8. A method as recited in claim 1, further comprising cutting and shaping the film after printing the image onto the film and before positioning the film inside the mold cavity of the injection molding machine.
9. A method as recited in claim 1, wherein the plastic film is at least one of a polycarbonate, polyester, ABS or PBT film.
10. A method of decorating a plastic part, said method comprising: providing an antistatic treated film; printing an image onto at least one side of the antistatic treated film; positioning the film inside a mold cavity of an injection molding machine; closing the mold cavity; injecting a resin into the mold cavity; and ejecting the plastic part from the mold cavity, where the plastic part includes plastic and the film with the image thereon bonded to the plastic.
11. A method as recited in claim 10, further comprising using a laser printer to print the image onto the antistatic treated film.
12. A method as recited in claim 10, further comprising providing a plastic film and treating the plastic film with an antistatic coating, thereby providing said antistatic treated film.
13. A method as recited in claim 12, further comprising applying Dimethyl Ditallow Ammonium Chloride to the plastic film.
14. A method as recited in claim 12, wherein the step of treating the plastic film with an antistatic coating comprising applying the antistatic coating using at least one of the following methods: spray, roller coater, silk screen, rotary gravure, litho, off set, draw rod.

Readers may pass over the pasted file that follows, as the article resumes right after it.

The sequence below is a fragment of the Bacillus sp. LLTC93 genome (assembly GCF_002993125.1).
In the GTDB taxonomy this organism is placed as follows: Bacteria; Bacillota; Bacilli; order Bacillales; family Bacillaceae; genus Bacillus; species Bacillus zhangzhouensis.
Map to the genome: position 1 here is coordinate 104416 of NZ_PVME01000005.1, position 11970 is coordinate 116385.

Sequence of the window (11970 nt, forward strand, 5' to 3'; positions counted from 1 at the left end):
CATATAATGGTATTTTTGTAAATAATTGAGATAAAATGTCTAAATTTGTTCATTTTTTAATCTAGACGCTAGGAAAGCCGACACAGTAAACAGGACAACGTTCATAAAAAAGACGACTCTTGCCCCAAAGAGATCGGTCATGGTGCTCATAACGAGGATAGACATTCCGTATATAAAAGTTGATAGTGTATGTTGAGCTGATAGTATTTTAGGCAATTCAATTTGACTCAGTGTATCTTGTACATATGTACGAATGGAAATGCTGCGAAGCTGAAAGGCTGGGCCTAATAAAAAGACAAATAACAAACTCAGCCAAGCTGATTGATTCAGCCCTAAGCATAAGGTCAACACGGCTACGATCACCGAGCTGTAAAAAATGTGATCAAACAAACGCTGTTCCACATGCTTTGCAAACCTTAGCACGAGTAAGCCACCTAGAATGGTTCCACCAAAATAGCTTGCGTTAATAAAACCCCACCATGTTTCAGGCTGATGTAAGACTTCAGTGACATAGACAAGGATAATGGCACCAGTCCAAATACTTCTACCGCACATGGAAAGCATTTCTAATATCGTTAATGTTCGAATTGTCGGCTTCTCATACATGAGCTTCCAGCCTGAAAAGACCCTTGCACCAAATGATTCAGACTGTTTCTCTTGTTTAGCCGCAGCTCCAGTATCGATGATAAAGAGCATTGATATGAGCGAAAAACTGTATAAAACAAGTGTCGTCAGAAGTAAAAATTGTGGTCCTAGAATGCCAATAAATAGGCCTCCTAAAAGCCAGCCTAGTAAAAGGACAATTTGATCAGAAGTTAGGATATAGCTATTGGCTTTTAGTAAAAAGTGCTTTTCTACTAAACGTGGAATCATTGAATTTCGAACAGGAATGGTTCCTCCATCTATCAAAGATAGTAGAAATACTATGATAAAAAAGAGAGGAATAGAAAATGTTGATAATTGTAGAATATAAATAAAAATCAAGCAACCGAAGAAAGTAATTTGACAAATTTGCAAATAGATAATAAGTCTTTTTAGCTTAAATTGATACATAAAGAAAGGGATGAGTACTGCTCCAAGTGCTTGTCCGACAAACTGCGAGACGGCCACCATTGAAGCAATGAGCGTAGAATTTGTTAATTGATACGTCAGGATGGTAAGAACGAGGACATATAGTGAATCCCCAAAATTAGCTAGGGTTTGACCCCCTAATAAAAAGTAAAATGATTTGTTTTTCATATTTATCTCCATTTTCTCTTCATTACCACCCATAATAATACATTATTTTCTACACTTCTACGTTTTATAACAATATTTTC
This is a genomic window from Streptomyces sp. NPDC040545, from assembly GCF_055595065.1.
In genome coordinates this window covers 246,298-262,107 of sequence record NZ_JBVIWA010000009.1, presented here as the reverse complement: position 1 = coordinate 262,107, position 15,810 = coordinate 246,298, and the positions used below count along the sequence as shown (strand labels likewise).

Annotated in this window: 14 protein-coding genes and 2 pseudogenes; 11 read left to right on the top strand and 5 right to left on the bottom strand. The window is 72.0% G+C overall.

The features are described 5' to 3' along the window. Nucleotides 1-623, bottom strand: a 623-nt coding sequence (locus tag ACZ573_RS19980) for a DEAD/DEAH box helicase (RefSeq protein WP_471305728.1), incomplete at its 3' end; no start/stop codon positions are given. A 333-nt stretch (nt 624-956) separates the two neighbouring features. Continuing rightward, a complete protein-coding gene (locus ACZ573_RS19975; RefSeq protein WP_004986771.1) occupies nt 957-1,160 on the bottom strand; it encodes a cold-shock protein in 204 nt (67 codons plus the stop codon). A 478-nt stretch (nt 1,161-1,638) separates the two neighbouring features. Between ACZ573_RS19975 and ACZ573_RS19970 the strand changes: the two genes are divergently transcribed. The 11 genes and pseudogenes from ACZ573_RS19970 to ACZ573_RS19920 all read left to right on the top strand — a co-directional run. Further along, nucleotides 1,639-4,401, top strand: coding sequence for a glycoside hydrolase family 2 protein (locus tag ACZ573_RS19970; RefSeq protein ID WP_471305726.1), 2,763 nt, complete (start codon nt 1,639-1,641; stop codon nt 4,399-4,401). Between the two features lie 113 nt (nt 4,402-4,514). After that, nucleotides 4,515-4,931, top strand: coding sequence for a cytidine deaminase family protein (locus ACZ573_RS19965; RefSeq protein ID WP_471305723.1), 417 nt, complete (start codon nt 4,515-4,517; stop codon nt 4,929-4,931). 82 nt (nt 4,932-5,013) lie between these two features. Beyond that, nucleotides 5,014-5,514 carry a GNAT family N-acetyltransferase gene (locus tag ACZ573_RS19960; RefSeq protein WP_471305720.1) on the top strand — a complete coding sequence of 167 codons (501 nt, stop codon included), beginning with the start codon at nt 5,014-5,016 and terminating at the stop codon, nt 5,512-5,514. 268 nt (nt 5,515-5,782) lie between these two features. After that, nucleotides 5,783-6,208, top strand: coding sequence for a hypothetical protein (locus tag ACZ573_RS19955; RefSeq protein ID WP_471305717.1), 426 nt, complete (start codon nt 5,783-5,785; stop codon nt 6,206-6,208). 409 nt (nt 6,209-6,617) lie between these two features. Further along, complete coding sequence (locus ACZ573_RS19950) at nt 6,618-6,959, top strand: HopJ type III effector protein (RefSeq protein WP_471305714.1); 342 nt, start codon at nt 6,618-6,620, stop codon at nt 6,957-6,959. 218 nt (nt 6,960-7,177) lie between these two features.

15. A method as recited in claim 10, further comprising providing a plastic film and adding a conducive material to the plastic film, thereby providing said antistatic treated film.
16. A method as recited in claim 10, further comprising applying a protective coating or laminate to the film.
17. A method as recited in claim 10, wherein the film is High Impact Polystyrene (HIPS), polycarbonate, or another type of film which can withstand the high heat of a color laser printing process.
18. A business model directed at allowing a customer to design a graphic, and order a plastic part decorated with the graphic, said business model comprises providing a web site which allows the customer to design the graphic, and order the plastic part decorated with the graphic, said web site being configured to allow the customer to add one or more digital images to the design, wherein said web site displays the design as it is being designed by the customer, wherein the design is displayed superimposed on an image of the plastic part which may end up being ordered by the customer.
19. A business model as recited in claim 18, wherein the web site is configured to allow the customer to choose a template, upload one or more images, click and drag one or more images onto the image of the plastic part, and preview the plastic part with the one or more images thereon.
20. A business model as recited in claim 19, wherein the web site is configured to allow the customer to change the background color and add text to the design.
21. A business model as recited in claim 19, wherein the web site is configured to allow the customer to order the plastic part with the design, whereafter the customer is charged for the order, the plastic part is made, and the finished plastic part is shipped to the customer.